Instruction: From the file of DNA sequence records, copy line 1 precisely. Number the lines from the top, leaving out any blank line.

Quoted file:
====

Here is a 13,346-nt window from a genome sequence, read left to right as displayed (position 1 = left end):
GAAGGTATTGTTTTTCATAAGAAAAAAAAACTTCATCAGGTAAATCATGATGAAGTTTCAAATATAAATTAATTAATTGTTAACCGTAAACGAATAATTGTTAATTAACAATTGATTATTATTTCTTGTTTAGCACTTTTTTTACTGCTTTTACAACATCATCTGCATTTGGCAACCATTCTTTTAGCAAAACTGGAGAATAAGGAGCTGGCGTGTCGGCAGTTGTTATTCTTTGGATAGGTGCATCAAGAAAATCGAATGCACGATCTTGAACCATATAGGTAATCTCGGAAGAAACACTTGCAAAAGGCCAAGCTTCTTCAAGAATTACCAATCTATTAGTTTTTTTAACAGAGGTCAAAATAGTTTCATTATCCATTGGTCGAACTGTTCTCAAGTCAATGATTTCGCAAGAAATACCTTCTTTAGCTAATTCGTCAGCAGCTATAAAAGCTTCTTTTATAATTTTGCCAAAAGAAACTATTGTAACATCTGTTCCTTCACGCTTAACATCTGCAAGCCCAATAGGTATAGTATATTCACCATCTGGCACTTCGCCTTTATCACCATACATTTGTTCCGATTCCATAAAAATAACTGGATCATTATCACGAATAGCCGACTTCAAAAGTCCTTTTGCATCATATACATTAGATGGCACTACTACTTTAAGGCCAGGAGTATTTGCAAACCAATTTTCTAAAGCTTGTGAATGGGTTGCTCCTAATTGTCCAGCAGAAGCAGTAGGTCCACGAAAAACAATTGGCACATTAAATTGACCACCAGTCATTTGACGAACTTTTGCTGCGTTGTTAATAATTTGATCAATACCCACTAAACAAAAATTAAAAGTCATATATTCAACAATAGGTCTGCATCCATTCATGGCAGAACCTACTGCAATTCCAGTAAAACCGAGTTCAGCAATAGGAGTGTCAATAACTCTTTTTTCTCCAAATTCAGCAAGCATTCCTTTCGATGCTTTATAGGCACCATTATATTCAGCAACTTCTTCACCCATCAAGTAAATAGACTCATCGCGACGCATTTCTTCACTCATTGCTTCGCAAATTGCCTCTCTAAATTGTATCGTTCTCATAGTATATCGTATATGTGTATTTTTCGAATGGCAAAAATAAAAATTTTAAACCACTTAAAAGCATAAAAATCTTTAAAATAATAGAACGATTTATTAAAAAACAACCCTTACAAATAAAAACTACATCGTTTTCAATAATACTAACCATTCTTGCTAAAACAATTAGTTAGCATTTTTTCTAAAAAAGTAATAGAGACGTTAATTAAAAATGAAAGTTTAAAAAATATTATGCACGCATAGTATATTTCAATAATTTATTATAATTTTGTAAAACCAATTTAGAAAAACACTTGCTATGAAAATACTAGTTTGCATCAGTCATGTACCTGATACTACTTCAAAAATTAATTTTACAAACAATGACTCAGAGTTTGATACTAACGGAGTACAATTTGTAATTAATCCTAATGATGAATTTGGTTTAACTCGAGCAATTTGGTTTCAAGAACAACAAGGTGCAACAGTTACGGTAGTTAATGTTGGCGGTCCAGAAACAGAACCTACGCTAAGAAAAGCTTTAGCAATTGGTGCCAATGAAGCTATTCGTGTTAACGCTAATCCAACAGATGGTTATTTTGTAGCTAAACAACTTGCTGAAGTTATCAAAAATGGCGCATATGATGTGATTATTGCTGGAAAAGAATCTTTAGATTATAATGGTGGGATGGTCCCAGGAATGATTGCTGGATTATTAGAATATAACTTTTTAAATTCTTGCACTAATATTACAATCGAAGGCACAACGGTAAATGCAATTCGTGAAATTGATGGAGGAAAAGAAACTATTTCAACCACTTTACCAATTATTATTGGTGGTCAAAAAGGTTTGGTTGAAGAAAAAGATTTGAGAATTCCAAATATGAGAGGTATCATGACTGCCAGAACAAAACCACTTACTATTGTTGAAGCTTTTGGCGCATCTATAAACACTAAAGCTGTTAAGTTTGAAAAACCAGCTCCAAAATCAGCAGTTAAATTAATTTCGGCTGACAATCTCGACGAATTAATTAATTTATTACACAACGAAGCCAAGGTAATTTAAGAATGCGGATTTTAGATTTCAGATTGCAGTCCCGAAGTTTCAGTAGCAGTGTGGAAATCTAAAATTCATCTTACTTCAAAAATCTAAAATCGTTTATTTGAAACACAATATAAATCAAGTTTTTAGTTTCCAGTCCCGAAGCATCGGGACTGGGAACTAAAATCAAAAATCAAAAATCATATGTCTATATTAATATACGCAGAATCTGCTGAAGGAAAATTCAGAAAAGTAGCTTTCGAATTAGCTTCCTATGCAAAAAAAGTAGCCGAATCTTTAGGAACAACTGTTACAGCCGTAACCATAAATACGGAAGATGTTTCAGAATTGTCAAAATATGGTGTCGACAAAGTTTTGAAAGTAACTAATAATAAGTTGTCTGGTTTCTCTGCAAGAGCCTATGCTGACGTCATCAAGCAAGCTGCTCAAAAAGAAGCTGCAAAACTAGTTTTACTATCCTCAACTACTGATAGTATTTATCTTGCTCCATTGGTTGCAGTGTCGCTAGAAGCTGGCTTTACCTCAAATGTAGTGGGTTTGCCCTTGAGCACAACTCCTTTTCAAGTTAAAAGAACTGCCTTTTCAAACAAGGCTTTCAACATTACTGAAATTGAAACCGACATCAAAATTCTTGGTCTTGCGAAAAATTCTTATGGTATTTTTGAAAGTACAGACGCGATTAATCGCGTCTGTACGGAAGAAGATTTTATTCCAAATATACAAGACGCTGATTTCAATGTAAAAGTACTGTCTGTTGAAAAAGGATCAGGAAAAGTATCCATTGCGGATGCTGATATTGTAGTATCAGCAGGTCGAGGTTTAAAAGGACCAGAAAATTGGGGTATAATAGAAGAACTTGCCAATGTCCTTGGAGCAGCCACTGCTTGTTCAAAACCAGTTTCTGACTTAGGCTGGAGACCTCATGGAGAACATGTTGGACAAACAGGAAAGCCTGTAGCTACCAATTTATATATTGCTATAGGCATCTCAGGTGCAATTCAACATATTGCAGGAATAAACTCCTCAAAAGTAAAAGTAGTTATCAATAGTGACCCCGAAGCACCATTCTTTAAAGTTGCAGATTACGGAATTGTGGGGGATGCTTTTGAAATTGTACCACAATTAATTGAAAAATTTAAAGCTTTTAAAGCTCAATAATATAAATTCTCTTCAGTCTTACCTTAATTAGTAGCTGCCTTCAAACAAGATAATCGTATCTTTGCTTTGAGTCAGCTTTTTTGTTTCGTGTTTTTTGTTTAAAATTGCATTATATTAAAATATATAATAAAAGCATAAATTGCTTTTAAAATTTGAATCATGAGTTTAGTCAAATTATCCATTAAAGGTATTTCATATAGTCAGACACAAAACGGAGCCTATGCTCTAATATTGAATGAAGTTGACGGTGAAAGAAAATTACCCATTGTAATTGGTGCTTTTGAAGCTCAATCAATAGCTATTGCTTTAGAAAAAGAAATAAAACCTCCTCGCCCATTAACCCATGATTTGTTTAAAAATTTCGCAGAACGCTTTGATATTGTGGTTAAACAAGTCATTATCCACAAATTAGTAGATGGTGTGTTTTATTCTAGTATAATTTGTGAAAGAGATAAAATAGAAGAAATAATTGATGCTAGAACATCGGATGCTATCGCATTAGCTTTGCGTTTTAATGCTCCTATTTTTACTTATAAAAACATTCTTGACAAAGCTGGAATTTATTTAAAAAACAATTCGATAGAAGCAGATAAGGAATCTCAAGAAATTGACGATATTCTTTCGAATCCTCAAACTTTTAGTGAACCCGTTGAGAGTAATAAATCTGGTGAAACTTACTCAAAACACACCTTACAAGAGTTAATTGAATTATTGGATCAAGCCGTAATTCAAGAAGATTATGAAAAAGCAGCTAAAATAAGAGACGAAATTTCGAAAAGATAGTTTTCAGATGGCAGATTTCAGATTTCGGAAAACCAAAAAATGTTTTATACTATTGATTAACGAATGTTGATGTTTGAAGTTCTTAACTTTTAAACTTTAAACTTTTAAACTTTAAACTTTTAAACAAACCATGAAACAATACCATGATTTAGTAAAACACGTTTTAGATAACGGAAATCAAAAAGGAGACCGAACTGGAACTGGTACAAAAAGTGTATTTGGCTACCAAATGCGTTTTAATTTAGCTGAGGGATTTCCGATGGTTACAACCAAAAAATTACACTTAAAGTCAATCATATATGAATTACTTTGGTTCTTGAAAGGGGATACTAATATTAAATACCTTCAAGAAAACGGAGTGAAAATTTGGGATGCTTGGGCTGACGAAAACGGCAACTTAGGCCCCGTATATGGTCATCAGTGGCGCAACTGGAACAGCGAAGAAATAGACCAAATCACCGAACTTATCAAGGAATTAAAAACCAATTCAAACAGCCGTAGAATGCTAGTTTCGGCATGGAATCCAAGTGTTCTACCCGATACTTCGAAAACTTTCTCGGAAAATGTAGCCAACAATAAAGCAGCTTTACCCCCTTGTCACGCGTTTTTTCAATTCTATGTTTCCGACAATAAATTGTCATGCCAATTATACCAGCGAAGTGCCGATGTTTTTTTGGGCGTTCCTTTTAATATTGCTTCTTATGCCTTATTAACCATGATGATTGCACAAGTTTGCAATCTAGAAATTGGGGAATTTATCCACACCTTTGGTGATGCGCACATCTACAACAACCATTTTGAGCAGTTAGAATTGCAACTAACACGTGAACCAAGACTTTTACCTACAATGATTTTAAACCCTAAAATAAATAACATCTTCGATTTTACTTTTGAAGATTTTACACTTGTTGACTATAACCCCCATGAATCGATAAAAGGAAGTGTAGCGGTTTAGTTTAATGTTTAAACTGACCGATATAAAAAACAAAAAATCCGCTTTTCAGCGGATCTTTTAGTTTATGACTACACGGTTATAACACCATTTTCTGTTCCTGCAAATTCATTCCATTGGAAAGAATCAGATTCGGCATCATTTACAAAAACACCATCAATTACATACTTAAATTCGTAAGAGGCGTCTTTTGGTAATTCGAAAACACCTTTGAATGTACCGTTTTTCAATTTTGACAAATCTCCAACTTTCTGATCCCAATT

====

Here is a 13,346-nt window from a genome sequence, read left to right as displayed (position 1 = left end):